1. Abide by Miss April’s advice, at times mordacious but stubbornly right on the button.
2. Revive the art of and re-popularise the billet-doux.
3. Never, ever compromise one’s true worth for the sake of lust nor money.
4. Refuse to consume anything proclaimed to be ‘Fat-Free'; insist on your right to full-cream, full-fat wholesome deliciousness.
5. Know Thyself (or at least for your sake and others do your damnedest to try).
6. Science.
7. There is a time and a place for procrastination, and that time is not now.
8. One’s Winter gloves must not succumb to the pedestrian. Style, Style, Style!
9. Pursue a most beautiful and sincere vocabulary in order to touch the hearts of others, influence those to treasure nature and life, and to share unselfish truths.
10. Always remember that Love takes time where Infatuation rushes in, much like Fools.

NYVintage

Amongst the bonhomie and bubbles, the memories and loss, always remember – be kind to find happiness! Happy New Year!

DEATH AND SLEEP. By Krummacher.

I am lucky enough to have in my personal library a book entitled ‘The Mourner’s Friend or Sighs of Sympathy For Those Who Sorrow’. It is a collection of prose and verse compiled to give comfort to the grieving. Edited by J.B. Syme, published in 1852 by S.A. Howland in Worcester, Mass, USA; its contents are by American and European authors including some surprisingly famous names. My copy of the book has some water damage, ageing paper, and precarious binding, so before it deteriorates my project to preserve the words of the authors will find its way here on the MOLAM blog. 

 Friedrich Adolf Krummacher (1767 – 1845) was a German theologian and writer. His son Friedrich Wilhelm Krummacher and Emil Wilhelm Krummacher were also clergymen. This particular piece is fascinating in its philosophical pairing of the personifications of Sleep and Death; going so far as creating empathy for the Angel of Death. One way of finding solace in the permanent sleep.

DEATH AND SLEEP. By Krumacher.

IN brotherly embrace walked the Angel of Sleep and the Angel of Death upon the earth. It was evening. They laid themselves down upon a hill not far from the duelling of men. A melancholy silence prevailed around, and the chimes of the evening bell, in the distant hamlet, ceased. Still and silent, as was their custom, sat these two beneficent genii of the human race, their arms entwined with cordial familiarity, and soon the shades of night gathered around them. Then arose the Angel of Sleep from his moss-grown couch, and strewed with a gentle hand the invisible grains of slumber. The evening breeze wafted them to the quiet dwelling of the tired husbandman, enfolding in sweet sleep the inmates of the rural cottage, from the old man upon the staff, down to the infant in the cradle. The sick forgot their pain ; the mourners their grief ; the poor their care. All eyes closed. his task accomplished, the benevolent Angel of sleep laid himself again by the side of his grave brother. “When Aurora awakes,’ exclaimed he, with innocent joy, ” men praise me as their friend and benefactor. Oh, what happiness, unseen and secretly, to confer such benefits ! How blessed are we to be the invisible messengers of the Good Spirit ! How beautiful is our silent calling ! ” So spake the friendly Angel of Slumber. The Angel of Death sat with still deeper melancholy on his brow, and a tear, such as mortals shed, appeared in his large dark eyes. ” Alas ! ” said he, “I may not, like thee, rejoice in the cheerful thanks of mankind ‘ they call me, upon the earth, their enemy and joy-killer.” “Oh, my brother,” replied the gentle Angel of Slumber, “and will not the good man, at his awakening, recognise in thee his friend an benefactor, and gratefully bless thee in his joy ? Are we not brothers, and ministers of one Father ? ” As he spake, the eyes of the Death Angel beamed with pleasure, and again did the two friendly genii cordially embrace each other.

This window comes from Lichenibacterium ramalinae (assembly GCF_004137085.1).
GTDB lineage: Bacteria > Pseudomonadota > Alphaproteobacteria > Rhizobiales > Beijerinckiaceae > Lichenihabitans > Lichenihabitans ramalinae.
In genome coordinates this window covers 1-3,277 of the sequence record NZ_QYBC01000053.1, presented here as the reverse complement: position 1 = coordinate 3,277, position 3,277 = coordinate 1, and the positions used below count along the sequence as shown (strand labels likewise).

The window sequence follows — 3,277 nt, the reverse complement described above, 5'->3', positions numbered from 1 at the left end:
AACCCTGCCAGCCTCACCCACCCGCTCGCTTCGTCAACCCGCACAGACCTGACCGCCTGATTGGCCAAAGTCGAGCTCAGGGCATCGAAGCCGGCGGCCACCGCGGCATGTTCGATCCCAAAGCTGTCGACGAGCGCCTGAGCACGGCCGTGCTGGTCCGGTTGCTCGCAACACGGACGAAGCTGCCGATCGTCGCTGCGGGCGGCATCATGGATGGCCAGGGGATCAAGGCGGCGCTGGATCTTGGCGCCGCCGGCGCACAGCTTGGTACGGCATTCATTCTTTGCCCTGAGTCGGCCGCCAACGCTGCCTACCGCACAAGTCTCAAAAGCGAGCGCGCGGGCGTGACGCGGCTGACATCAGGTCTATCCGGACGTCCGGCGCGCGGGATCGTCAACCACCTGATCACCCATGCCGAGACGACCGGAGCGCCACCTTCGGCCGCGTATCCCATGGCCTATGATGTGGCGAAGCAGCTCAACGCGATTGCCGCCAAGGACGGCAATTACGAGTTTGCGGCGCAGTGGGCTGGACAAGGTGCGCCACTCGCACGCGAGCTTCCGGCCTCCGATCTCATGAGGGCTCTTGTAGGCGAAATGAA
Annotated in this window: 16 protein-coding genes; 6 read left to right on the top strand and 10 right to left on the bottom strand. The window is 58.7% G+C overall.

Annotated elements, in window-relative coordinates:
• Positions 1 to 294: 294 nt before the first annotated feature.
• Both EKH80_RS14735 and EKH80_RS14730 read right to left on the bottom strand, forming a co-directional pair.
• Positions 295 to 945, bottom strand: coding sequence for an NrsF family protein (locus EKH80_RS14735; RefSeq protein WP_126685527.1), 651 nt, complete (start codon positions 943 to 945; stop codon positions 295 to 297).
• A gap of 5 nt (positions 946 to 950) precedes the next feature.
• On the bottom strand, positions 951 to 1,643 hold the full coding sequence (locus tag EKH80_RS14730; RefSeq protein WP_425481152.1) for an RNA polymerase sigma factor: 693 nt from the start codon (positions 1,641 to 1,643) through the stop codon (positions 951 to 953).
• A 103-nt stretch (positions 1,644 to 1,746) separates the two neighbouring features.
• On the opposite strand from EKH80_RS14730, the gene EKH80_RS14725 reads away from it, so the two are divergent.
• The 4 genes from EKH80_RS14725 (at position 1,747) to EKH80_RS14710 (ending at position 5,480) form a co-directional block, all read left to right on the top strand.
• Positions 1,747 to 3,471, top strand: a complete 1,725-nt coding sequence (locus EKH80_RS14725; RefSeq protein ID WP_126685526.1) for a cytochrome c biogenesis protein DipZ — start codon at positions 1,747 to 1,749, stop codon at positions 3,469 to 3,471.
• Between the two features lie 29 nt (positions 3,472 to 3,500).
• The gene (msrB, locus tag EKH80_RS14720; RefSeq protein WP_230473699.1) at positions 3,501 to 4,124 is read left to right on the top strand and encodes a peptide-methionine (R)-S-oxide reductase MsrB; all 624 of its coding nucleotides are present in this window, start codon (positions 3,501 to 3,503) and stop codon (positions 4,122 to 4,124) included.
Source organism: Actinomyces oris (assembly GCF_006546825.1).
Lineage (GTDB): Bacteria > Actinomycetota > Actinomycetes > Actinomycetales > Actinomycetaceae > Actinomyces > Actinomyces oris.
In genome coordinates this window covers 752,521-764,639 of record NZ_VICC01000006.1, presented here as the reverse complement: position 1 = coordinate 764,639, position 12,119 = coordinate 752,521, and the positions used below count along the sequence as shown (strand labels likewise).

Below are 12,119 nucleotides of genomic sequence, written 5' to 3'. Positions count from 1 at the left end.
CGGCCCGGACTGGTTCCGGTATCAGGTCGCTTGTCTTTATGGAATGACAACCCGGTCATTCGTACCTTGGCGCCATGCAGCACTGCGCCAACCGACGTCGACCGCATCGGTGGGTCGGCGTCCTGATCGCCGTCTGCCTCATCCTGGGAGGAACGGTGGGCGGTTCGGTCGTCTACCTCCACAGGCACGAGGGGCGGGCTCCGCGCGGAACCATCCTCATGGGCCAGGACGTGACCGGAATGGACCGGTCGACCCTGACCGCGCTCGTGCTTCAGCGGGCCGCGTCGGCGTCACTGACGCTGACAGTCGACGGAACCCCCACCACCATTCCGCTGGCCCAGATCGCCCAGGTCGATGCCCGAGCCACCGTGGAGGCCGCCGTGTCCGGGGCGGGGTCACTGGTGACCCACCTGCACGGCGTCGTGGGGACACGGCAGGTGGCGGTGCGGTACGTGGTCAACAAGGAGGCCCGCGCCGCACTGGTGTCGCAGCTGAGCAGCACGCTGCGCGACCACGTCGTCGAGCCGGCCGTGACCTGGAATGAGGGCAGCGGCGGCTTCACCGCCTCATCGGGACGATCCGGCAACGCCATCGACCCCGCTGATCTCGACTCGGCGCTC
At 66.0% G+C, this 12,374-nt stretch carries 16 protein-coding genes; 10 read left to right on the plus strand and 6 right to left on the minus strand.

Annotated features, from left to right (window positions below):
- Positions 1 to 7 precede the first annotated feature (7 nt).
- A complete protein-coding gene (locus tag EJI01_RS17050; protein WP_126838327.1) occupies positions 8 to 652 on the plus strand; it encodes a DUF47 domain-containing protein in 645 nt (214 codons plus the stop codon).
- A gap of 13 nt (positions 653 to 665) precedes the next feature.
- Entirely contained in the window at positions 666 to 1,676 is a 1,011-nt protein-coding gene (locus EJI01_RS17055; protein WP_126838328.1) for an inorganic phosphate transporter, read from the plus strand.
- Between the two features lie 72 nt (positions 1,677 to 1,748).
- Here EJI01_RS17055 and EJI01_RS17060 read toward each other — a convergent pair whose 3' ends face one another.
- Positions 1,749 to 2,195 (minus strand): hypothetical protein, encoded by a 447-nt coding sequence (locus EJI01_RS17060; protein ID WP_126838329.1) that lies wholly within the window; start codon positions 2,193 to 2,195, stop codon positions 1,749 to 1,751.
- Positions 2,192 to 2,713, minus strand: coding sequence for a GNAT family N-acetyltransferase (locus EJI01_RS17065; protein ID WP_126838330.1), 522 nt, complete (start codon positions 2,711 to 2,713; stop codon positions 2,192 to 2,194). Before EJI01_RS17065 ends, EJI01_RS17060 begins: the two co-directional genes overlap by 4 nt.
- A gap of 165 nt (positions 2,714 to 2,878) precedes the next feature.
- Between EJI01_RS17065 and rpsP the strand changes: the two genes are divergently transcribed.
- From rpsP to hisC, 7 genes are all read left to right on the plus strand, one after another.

FriedrichAdolfKrummacher